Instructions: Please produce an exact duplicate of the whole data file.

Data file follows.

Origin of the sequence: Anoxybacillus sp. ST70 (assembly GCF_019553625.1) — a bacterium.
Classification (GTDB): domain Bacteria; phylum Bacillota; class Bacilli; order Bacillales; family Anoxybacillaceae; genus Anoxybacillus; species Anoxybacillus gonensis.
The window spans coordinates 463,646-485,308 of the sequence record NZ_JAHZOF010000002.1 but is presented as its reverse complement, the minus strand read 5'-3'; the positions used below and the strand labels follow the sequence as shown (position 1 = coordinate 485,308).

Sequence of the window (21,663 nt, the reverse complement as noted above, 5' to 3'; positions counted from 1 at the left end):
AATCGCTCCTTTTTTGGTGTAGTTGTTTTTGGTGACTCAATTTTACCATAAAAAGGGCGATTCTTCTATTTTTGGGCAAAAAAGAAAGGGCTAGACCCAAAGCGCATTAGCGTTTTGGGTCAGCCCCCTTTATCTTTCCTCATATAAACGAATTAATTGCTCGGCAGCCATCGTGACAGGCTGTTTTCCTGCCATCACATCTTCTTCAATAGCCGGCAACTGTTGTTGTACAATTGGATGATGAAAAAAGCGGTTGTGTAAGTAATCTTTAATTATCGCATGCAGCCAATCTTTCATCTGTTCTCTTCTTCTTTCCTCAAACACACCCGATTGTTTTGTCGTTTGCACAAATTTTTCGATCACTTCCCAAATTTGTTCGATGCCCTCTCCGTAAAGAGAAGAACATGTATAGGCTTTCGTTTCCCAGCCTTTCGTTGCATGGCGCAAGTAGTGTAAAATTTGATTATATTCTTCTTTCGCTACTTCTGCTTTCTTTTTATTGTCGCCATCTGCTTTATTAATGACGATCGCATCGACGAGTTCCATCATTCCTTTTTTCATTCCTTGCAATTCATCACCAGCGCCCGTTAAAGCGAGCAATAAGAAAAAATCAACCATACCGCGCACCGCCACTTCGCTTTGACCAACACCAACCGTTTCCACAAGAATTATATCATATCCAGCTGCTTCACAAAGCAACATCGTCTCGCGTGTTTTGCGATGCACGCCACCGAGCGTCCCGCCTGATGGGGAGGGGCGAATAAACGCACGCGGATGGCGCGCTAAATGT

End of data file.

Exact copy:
Origin of the sequence: Anoxybacillus sp. ST70 (assembly GCF_019553625.1) — a bacterium.
Classification (GTDB): domain Bacteria; phylum Bacillota; class Bacilli; order Bacillales; family Anoxybacillaceae; genus Anoxybacillus; species Anoxybacillus gonensis.
The window spans coordinates 463,646-485,308 of the sequence record NZ_JAHZOF010000002.1 but is presented as its reverse complement, the minus strand read 5'-3'; the positions used below and the strand labels follow the sequence as shown (position 1 = coordinate 485,308).

Sequence of the window (21,663 nt, the reverse complement as noted above, 5' to 3'; positions counted from 1 at the left end):
AATCGCTCCTTTTTTGGTGTAGTTGTTTTTGGTGACTCAATTTTACCATAAAAAGGGCGATTCTTCTATTTTTGGGCAAAAAAGAAAGGGCTAGACCCAAAGCGCATTAGCGTTTTGGGTCAGCCCCCTTTATCTTTCCTCATATAAACGAATTAATTGCTCGGCAGCCATCGTGACAGGCTGTTTTCCTGCCATCACATCTTCTTCAATAGCCGGCAACTGTTGTTGTACAATTGGATGATGAAAAAAGCGGTTGTGTAAGTAATCTTTAATTATCGCATGCAGCCAATCTTTCATCTGTTCTCTTCTTCTTTCCTCAAACACACCCGATTGTTTTGTCGTTTGCACAAATTTTTCGATCACTTCCCAAATTTGTTCGATGCCCTCTCCGTAAAGAGAAGAACATGTATAGGCTTTCGTTTCCCAGCCTTTCGTTGCATGGCGCAAGTAGTGTAAAATTTGATTATATTCTTCTTTCGCTACTTCTGCTTTCTTTTTATTGTCGCCATCTGCTTTATTAATGACGATCGCATCGACGAGTTCCATCATTCCTTTTTTCATTCCTTGCAATTCATCACCAGCGCCCGTTAAAGCGAGCAATAAGAAAAAATCAACCATACCGCGCACCGCCACTTCGCTTTGACCAACACCAACCGTTTCCACAAGAATTATATCATATCCAGCTGCTTCACAAAGCAACATCGTCTCGCGTGTTTTGCGATGCACGCCACCGAGCGTCCCGCCTGATGGGGAGGGGCGAATAAACGCACGCGGATGGCGCGCTAAATGT